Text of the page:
Manuel Ramos is the author of numerous crime fiction novels, including The Ballad of Rocky Ruiz (1993), Blues for the Buffalo (1993), The Ballad of Gato Guerrero (1994), The Last Client of Luis Móntez (1996), Moony’s Road to Hell (2002), and Brown-On-Brown (2003). Most of these novels feature Ramos’s popular Chicano detective, Luis Móntez, and several have garnered critical and popular recognition such as the Colorado Book Award and the Chicano/Latino Literary Award (University of California at Irvine), as well as an Edgar nomination from the Mystery Writers of America.
Ramos was born in Florence, Colorado. His grandfathers included a coal miner and a veteran of Pancho Villa’s army. His father, a construction worker, and his mother raised Manuel to appreciate education and he graduated from Colorado State University, with honor, in 1970, and received his law degree from the University of Colorado in 1973.
After a few years in private practice, Ramos accepted a staff attorney position with the Denver legal aid program, and the bulk of his legal career has consisted of providing legal assistance to the indigent. Today, he is the Director of Advocacy for Colorado Legal Services, the statewide legal aid program. As Director of Advocacy he is responsible for staff training, backup and support, overall direction for the agency’s litigation, and resolution of issues involving professional ethics. He has served on numerous boards, task forces, and court committees, and been the recipient of several awards and other recognition for his legal work as well as his writing. Ramos also has taught Chicano literature courses at Metropolitan State College of Denver.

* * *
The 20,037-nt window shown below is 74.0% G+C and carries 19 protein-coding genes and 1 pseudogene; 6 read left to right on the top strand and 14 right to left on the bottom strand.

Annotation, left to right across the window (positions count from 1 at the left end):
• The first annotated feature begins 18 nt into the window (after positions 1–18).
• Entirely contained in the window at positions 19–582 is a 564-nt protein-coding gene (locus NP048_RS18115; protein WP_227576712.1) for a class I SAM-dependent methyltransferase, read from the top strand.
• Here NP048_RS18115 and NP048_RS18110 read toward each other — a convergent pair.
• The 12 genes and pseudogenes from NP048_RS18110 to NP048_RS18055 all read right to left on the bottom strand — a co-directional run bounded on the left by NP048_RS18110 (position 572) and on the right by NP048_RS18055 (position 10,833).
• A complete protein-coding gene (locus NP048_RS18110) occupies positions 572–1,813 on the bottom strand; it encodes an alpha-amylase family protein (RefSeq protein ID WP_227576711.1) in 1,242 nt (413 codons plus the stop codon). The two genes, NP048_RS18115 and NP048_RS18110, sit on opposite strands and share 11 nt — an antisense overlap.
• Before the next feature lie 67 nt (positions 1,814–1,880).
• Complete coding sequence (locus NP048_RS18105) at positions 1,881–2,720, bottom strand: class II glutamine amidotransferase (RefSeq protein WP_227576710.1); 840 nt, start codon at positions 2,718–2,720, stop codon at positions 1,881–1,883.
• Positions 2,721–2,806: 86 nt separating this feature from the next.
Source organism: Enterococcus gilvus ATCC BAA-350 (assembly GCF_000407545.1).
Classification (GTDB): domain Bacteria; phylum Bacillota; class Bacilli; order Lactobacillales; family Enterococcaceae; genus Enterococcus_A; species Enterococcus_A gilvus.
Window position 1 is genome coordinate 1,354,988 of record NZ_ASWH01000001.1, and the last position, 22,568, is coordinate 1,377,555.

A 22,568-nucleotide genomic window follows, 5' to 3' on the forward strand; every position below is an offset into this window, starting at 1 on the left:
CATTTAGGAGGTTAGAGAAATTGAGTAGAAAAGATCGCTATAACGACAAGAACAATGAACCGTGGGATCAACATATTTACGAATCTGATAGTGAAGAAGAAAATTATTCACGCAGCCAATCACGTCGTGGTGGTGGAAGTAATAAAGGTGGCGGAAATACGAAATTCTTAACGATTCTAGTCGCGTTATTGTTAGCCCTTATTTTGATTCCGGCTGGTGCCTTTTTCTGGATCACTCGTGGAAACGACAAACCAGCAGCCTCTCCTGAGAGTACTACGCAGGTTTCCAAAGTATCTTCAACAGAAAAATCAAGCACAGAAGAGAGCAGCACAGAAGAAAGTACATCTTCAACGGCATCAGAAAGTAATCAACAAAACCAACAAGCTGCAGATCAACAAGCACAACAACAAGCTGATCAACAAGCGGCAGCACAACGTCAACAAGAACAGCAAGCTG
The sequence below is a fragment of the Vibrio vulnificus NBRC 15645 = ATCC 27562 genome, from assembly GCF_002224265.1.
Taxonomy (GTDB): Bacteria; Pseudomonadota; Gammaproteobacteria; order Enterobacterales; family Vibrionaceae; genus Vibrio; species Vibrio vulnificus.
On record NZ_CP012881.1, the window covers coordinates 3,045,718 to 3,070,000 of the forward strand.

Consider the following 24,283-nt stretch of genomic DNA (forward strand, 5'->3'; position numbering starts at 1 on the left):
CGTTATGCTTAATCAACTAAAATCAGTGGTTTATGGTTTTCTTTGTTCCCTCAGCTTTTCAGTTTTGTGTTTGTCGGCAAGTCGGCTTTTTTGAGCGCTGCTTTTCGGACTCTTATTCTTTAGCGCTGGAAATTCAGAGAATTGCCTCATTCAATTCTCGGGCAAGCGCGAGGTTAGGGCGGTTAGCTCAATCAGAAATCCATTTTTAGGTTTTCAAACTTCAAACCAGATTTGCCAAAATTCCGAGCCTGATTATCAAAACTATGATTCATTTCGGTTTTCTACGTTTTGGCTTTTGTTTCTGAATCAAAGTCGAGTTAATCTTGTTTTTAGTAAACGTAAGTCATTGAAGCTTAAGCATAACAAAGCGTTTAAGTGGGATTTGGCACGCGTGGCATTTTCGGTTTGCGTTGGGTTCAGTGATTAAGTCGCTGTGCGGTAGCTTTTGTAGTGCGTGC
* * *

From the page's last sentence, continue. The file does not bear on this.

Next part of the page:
“Crime and grit: A retrospective collection from the don of Chicano noir” by Michelle Newby Lancaster (March 21, 2016)
Read a sample story from the collection.
The Denver Post listed Desperado as #2 on the Paperback Fiction local bestseller list (April 21).
“Finished Desperado by Manuel Ramos last night & LOVED it. Engaging narrator, lively characters, and a setting I could see, hear, taste, and feel. On top of that, it’s crime fiction, so the story includes plenty of suspense. What’s particularly powerful, and perhaps unexpected, about this book is its social commentary, specifically in regards to gentrification, for which Artie Baca becomes a metaphor. Mr. Ramos, you’re brilliant.”
– Alana Voth, Colorad
Manuel Ramos interviewed about his books and writing by Andrea Dukakis for Colorado Matters on Colorado Public Radio.
A new anthology, Borderland Noir, includes”No Hablo Inglés” by Manuel Ramos
Mark Stevens did a Q&A with Manuel Ramos and a review of his short story collection.
Desperado received a nice review from Si Dunn on Third-Chance Book Reviews
Daniel Olivas interviewed Mauel Ramos for the L.A. Review of Books
Listen to Manuel Ramos interviewed by Eric Ladau on KUHF in Houston
Listen to Manuel Ramos interviewed by on KUVO in Denver
Read Susan Finlay’s interview with Manuel Ramos